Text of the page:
This chapter explores how Cypriot lecturers perceive and experience fear while being at work. Drawing on the lens of interpretive inquiry, data were collected through interviews with 19 lecturers. Analysis focused on experiences of workplace fear offering rich insights into characteristics of fear, eliciting events, and coping ways. Findings help to unveil the specific events that lead to fear in the Cypriot universities, and the ways lecturers manage their fearful experiences. The study contributes to the study of discrete emotions, by empirically examining fear’s own storyline through the workers’ own perspectives, within a specific context.

Abstract

Shame is a common, yet seldom acknowledged emotion. Shame signals a threatened social bond in which the claim of as what one wants to be seen (i.e., the claim for a certain relational identity and relative status positioning) is neglected by the other party. Using a case study approach, this chapter provides insights into how shame shapes the relationship and leadership structure in organizations. The case used is based on a documentary TV show; hence this chapter also provides insight in the use of visual/TV material to gain insight in relational leadership dynamics.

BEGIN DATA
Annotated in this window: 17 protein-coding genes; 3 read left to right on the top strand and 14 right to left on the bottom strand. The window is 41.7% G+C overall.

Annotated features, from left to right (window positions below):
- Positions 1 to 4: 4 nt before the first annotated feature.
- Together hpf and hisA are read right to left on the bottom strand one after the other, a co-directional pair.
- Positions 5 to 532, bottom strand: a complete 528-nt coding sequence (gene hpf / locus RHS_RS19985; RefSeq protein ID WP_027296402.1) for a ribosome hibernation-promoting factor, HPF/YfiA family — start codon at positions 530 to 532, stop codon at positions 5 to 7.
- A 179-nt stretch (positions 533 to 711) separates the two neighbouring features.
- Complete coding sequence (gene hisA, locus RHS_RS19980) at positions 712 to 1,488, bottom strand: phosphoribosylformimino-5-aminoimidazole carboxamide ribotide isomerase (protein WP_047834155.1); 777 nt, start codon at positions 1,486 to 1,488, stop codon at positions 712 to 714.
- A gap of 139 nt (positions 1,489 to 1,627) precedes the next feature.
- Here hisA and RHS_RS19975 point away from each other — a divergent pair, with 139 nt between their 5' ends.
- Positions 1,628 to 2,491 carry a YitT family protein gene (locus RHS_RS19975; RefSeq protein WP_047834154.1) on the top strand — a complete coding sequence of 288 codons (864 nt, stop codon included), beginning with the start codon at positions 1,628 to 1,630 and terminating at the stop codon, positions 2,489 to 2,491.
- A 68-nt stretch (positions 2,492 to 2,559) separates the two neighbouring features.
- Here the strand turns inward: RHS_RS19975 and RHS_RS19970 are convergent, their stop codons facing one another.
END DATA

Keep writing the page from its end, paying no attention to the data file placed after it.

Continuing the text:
Abstract

The processes that underlie ability emotional intelligence (EI) are barely understood, despite decades of management research. Furthermore, the outcomes of these processes have been narrowly and prescriptively defined. To address this deficiency, I conducted a phenomenological study (n = 26). Findings from a public sector sample suggest that the underlying emotional processes of meaningful life events are – at least for now – better defined through the construct of emotion regulation. While it is part of the ability EI model, the emotional processing that occurs prior to emotion regulation being initiated is likely to be less consistent with current EI theory. Likewise, these processes lead to outcomes considerably more nuanced than currently appreciated in the EI literature. Consequently, what started as a gap-filling approach to research eventually turned into a problematization of what scholars seem to know about EI. I outline the theoretical and practical implications of this study for management, and offer suggestions for future research.

Abstract